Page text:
As far as income inequality, that is easily fixed: use the government to redistribute the wealth through taxation, strengthening unions and other social policies. The question is do we really want to do that? The US economic system is incredibly complex and intertwined with other global economies. I would not even pretend to guess the most effective way of giving more US citizens more money, which is really the goal, and preventing the super rich from excessively influencing the US government. Frankly I am suspect of any simplistic approach to this problem (and I do think it is a problem) such as "tax the rich" or "let the free market decide."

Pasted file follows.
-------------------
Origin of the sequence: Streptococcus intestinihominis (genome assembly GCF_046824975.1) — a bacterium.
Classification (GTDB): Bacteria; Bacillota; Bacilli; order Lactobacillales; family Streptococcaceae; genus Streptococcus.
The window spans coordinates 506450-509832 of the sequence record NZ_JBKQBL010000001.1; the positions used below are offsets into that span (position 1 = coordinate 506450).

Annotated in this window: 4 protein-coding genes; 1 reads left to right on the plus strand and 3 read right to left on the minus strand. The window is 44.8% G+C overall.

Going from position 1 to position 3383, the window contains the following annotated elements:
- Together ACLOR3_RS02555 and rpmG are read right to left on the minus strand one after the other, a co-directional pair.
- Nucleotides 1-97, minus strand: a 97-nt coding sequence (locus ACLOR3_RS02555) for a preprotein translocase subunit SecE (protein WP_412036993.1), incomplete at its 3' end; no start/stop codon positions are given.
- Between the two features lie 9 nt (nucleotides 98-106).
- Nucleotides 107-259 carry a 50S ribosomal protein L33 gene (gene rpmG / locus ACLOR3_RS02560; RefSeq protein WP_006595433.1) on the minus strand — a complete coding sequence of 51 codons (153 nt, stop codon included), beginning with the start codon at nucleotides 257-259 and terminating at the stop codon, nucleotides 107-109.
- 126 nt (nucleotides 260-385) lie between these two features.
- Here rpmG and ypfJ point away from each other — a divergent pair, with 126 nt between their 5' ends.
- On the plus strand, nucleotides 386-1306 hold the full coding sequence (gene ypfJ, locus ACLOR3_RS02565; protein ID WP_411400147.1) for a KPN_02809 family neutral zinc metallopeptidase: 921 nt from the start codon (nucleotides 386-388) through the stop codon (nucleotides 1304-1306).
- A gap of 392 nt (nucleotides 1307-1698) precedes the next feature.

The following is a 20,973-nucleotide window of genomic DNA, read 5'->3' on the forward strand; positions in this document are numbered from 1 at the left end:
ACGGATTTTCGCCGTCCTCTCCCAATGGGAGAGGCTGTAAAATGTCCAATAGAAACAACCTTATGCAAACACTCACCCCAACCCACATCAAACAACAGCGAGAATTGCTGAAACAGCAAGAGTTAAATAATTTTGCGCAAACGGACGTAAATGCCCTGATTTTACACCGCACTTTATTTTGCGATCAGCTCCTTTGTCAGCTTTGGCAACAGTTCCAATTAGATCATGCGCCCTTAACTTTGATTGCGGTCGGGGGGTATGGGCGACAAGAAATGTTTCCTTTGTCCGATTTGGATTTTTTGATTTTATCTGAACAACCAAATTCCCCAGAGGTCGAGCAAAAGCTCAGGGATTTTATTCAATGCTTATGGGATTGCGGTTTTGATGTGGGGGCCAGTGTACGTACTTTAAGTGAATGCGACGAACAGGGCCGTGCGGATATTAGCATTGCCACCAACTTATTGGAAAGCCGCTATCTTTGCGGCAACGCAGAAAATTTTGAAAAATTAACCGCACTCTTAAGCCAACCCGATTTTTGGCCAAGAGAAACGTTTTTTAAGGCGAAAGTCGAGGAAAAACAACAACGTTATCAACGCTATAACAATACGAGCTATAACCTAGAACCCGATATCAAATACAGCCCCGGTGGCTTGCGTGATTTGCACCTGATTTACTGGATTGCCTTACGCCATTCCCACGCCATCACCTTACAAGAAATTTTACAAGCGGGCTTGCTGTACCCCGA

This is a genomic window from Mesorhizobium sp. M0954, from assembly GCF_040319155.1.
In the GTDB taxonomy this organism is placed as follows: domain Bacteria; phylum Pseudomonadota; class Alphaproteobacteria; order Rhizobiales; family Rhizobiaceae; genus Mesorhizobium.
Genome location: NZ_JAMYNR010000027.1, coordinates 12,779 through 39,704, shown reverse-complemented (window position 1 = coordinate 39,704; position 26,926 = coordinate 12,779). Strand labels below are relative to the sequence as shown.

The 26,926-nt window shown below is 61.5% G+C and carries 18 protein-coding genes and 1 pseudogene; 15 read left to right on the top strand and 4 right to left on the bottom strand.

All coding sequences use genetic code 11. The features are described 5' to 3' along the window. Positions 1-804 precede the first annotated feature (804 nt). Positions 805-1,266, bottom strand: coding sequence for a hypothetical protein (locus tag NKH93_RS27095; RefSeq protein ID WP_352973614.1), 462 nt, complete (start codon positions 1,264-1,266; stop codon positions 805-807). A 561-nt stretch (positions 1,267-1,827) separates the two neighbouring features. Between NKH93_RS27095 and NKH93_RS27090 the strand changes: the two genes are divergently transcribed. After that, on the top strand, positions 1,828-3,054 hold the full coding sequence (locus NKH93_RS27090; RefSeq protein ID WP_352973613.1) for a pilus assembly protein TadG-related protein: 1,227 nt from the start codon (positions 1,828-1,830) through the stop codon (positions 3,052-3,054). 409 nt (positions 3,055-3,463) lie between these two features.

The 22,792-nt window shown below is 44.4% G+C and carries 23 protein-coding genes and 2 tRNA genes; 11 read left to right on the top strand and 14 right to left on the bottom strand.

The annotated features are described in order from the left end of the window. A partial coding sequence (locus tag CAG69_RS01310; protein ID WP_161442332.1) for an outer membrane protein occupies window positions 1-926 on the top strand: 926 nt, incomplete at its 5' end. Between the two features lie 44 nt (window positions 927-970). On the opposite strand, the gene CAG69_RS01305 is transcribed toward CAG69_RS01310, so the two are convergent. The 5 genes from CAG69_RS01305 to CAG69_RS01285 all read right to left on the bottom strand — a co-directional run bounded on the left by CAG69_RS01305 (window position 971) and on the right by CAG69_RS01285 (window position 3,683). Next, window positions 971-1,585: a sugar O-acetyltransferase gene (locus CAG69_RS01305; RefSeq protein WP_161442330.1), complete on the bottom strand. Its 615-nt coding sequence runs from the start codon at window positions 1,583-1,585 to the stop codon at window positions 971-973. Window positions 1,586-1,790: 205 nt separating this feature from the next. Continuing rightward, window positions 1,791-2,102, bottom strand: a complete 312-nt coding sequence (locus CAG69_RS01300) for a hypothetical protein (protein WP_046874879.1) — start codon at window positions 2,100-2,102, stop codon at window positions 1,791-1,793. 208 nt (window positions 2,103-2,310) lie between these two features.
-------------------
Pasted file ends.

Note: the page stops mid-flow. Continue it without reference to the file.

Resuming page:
P.S. - I almost didn't post this because I try not to post opinions on topics in which I am not fully versed. I guess I feel like venting today.

Offline mecch

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Re: USA #1 - most income inequality, highest incarceration rate.
« Reply #3 on: August 15, 2013, 08:40:05 PM »
I found the article on incarceration.  Also was in Huffington Post. It struck me because of the graphic image
http://www.huffingtonpost.com/2013/08/13/incarceration-rate-per-capita_n_3745291.html
and also, while I knew the US incarceration rate was high, I hadn't realised that high....

Gymrat, I created the thread and link the two together just as I described, because I saw one article yesterday and the other today and both figures really struck me for some reason, having something to say to each other.
(Just a week or so ago MITT ROMNEY was on Today saying any debate about income equality is about "envy and class warfare".  But it seems to me income inequality is shaping up to be a major debate topic.)